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From: Darren Edmonds <dledmonds@bt...> - 2003-05-26 15:59:42
I'm not sure if I'll be back for the start of the IRC tonight, so I'll
put my findings down in this email (just incase).
First suggestion was to break the build down into smaller parts using
the administration files with CVSROOT. I guess a smaller project is
less likely to run into problems, but with the module dependencies this
won't work for gt2.
The best solution seems to be using an automated build system (maven)
that runs at regular intervals (once an hour say). It runs if there
have been any commits since the last build and emails the errors to a
developers list if the build fails. I remember James saying he'd always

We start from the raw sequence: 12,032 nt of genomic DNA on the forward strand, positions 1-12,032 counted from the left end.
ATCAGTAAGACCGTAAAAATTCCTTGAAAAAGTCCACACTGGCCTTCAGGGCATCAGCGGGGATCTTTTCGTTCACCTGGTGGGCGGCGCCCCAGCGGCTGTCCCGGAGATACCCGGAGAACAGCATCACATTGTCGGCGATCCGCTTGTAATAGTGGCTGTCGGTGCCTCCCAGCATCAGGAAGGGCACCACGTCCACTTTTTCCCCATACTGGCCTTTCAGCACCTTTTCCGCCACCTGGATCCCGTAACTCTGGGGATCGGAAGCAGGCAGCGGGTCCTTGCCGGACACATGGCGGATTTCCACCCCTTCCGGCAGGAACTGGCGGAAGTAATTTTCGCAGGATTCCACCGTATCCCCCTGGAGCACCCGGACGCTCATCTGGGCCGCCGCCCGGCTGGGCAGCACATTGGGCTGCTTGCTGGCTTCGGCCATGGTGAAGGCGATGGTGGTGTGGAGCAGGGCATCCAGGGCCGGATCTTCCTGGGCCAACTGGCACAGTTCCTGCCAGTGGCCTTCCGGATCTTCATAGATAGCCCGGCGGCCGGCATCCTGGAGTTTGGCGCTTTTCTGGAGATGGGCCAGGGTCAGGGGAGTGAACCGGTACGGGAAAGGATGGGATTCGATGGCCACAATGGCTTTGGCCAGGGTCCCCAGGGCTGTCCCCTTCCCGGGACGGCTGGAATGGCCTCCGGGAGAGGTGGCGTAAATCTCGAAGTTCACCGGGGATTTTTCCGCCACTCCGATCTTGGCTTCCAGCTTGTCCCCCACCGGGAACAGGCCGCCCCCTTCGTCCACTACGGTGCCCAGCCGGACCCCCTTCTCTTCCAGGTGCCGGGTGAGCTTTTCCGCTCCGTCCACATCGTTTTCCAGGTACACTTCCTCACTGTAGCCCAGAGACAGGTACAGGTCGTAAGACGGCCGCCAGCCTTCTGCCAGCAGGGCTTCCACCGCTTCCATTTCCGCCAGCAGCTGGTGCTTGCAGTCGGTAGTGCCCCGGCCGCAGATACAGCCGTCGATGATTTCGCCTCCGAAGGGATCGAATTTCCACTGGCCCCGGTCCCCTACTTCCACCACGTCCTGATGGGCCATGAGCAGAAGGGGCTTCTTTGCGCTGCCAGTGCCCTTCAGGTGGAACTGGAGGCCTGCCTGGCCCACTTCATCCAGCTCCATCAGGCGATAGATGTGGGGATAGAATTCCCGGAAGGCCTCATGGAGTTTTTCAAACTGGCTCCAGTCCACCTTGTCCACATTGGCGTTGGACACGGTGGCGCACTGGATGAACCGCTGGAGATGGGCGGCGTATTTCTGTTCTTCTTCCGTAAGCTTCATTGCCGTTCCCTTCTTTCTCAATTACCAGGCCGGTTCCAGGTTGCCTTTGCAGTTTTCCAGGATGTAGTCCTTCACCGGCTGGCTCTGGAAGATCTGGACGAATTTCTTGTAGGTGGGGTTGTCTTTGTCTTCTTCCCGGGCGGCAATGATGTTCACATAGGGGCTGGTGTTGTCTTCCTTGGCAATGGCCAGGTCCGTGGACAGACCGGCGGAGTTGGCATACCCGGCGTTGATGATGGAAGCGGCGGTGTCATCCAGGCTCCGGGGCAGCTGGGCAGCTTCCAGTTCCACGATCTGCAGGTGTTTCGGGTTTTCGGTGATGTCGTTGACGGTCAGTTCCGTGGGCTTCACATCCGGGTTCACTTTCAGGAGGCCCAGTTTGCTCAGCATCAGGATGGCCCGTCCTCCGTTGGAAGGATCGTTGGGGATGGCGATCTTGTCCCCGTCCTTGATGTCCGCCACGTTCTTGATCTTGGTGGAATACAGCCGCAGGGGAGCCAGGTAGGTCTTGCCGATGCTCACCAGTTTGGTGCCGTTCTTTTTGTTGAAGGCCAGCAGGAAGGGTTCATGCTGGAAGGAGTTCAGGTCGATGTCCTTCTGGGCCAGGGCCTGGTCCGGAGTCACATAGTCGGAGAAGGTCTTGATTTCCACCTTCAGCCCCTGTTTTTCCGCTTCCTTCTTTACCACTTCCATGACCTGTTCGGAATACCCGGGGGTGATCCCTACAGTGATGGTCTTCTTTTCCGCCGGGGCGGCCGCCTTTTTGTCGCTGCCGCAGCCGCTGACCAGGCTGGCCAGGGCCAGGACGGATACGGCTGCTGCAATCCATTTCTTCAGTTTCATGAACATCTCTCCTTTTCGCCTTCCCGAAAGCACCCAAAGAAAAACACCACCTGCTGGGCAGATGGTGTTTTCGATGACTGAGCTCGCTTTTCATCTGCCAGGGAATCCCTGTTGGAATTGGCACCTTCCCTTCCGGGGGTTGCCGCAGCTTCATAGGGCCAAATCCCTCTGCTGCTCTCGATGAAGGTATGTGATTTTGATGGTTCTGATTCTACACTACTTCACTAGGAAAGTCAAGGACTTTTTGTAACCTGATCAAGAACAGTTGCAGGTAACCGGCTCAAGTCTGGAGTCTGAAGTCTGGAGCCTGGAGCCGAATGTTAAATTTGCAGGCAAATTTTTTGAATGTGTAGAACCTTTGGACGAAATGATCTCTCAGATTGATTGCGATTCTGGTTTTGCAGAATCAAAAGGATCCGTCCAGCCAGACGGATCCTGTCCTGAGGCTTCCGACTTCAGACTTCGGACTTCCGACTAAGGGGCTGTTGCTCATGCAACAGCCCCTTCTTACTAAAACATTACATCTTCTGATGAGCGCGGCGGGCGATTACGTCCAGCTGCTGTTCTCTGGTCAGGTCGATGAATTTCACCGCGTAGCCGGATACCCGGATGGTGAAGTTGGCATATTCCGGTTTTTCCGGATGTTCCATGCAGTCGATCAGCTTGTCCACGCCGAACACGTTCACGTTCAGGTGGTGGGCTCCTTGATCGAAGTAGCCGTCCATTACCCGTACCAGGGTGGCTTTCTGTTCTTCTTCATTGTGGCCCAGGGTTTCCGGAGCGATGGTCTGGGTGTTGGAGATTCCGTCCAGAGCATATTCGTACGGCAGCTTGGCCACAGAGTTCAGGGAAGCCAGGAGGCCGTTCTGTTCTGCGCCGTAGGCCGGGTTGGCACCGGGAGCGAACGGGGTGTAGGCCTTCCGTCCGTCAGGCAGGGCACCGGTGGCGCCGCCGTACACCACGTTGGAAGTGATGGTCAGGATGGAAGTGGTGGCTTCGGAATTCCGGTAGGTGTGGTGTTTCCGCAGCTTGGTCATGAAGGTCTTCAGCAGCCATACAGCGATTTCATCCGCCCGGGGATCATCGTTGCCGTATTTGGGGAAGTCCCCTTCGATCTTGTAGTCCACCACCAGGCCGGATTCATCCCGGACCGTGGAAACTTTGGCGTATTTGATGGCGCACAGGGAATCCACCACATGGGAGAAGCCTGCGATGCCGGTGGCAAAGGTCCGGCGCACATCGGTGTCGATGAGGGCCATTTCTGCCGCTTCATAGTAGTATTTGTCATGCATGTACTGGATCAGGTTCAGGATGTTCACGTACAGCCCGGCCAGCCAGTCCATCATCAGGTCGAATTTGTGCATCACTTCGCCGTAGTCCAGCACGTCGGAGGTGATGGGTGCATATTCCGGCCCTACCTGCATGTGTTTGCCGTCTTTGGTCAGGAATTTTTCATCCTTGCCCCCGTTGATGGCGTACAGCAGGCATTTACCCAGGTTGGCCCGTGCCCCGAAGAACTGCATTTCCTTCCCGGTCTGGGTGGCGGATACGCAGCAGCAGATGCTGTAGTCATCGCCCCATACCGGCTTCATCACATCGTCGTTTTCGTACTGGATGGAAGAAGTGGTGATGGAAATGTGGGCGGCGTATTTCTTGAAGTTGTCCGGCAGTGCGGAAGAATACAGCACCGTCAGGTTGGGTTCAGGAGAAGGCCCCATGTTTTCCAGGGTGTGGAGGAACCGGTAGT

like to have access to a codebase that builds, so on a successful build
the code could be tagged (in cvs).
Next question is who should the failure emails be sent to. I think it
should be everyone who is a developer as these are the people who can
possibly break the build. It was also suggested that at least one
person among the developers should be very familiar with CVS incase its
easier to rollback rather than fix the problem/s. Which developers
could be classed as experienced in cvs?
As projects get bigger the list of developers requires more
administration, so it was suggested that a developer who doesn't
checkout the code in a given period (maybe 3 months) should be removed
from the developers list. This stops someone from trying to commit a
file when they don't have a recent copy of the codebase.
Finally, during the learning process trust, patience, education, and
public shame seems to work :) Perhaps the website should contain the
name of the last person to break the build (in huge letters) to remind
others to take care.
P.S. I didn't have time to look into CruisControl (bank holiday weekend
here in the UK), but maybe this can do everything we need?